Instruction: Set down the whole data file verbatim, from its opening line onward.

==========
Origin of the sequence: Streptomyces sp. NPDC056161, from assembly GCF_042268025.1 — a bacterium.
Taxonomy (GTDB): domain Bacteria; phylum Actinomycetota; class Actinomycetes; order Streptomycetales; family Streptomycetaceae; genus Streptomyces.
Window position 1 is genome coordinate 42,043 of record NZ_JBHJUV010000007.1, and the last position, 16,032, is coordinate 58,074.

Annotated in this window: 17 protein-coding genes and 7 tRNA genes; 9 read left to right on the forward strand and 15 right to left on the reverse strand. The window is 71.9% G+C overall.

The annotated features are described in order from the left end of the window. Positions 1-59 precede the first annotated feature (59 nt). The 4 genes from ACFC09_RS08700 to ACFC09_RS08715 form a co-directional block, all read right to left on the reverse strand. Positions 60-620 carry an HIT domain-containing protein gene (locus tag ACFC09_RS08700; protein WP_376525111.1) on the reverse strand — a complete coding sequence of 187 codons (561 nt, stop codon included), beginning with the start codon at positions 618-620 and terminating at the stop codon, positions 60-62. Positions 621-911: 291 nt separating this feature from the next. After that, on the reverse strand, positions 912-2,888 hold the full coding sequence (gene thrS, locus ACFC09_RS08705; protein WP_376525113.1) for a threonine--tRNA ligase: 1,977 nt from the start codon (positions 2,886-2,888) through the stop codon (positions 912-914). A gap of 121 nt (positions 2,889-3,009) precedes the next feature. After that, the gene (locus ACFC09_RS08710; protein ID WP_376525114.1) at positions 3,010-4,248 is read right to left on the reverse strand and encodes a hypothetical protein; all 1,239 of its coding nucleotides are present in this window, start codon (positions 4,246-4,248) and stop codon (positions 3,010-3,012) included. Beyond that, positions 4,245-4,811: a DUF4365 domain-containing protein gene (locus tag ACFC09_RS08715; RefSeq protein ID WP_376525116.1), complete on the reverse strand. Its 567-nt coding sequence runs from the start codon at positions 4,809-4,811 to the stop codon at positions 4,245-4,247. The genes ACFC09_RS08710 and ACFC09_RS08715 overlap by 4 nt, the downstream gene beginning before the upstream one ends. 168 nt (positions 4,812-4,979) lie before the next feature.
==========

Origin of the sequence: Streptomyces sp. NPDC056161, from assembly GCF_042268025.1 — a bacterium.
Taxonomy (GTDB): domain Bacteria; phylum Actinomycetota; class Actinomycetes; order Streptomycetales; family Streptomycetaceae; genus Streptomyces.
Window position 1 is genome coordinate 42,043 of record NZ_JBHJUV010000007.1, and the last position, 16,032, is coordinate 58,074.

Annotated in this window: 17 protein-coding genes and 7 tRNA genes; 9 read left to right on the forward strand and 15 right to left on the reverse strand. The window is 71.9% G+C overall.

The annotated features are described in order from the left end of the window. Positions 1-59 precede the first annotated feature (59 nt). The 4 genes from ACFC09_RS08700 to ACFC09_RS08715 form a co-directional block, all read right to left on the reverse strand. Positions 60-620 carry an HIT domain-containing protein gene (locus tag ACFC09_RS08700; protein WP_376525111.1) on the reverse strand — a complete coding sequence of 187 codons (561 nt, stop codon included), beginning with the start codon at positions 618-620 and terminating at the stop codon, positions 60-62. Positions 621-911: 291 nt separating this feature from the next. After that, on the reverse strand, positions 912-2,888 hold the full coding sequence (gene thrS, locus ACFC09_RS08705; protein WP_376525113.1) for a threonine--tRNA ligase: 1,977 nt from the start codon (positions 2,886-2,888) through the stop codon (positions 912-914). A gap of 121 nt (positions 2,889-3,009) precedes the next feature. After that, the gene (locus ACFC09_RS08710; protein ID WP_376525114.1) at positions 3,010-4,248 is read right to left on the reverse strand and encodes a hypothetical protein; all 1,239 of its coding nucleotides are present in this window, start codon (positions 4,246-4,248) and stop codon (positions 3,010-3,012) included. Beyond that, positions 4,245-4,811: a DUF4365 domain-containing protein gene (locus tag ACFC09_RS08715; RefSeq protein ID WP_376525116.1), complete on the reverse strand. Its 567-nt coding sequence runs from the start codon at positions 4,809-4,811 to the stop codon at positions 4,245-4,247. The genes ACFC09_RS08710 and ACFC09_RS08715 overlap by 4 nt, the downstream gene beginning before the upstream one ends. 168 nt (positions 4,812-4,979) lie before the next feature.